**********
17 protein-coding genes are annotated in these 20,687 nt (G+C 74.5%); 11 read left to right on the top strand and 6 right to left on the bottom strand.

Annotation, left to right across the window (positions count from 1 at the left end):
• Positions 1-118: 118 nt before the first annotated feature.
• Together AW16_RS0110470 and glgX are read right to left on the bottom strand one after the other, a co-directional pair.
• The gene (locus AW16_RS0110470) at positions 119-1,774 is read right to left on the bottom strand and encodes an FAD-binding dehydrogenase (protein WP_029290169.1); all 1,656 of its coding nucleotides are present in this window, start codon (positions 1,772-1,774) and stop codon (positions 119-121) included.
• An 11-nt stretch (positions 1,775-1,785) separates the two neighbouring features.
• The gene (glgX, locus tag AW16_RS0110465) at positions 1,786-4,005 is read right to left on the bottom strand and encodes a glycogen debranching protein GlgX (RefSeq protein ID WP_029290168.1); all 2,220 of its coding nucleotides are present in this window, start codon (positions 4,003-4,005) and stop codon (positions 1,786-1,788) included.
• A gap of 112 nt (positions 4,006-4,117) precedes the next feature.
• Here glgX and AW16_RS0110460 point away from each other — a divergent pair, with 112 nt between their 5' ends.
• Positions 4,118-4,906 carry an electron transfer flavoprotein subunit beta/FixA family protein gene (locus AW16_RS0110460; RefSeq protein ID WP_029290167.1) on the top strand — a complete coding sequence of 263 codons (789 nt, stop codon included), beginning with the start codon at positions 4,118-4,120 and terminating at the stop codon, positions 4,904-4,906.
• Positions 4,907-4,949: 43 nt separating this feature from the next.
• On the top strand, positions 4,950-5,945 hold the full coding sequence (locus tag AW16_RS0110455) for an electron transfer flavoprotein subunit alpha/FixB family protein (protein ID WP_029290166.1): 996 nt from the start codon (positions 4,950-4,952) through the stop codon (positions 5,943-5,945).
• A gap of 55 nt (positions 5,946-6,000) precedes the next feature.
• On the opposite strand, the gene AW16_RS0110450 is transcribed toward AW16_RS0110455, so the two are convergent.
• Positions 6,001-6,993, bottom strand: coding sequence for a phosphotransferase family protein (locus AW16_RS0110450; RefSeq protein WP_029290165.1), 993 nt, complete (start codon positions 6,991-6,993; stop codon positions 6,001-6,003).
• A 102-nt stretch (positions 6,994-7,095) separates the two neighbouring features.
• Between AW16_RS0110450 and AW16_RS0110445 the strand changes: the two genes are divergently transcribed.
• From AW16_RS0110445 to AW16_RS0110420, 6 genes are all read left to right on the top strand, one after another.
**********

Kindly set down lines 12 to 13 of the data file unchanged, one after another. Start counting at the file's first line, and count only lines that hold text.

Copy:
• On the top strand, positions 4,950-5,945 hold the full coding sequence (locus tag AW16_RS0110455) for an electron transfer flavoprotein subunit alpha/FixB family protein (protein ID WP_029290166.1): 996 nt from the start codon (positions 4,950-4,952) through the stop codon (positions 5,943-5,945).
• A gap of 55 nt (positions 5,946-6,000) precedes the next feature.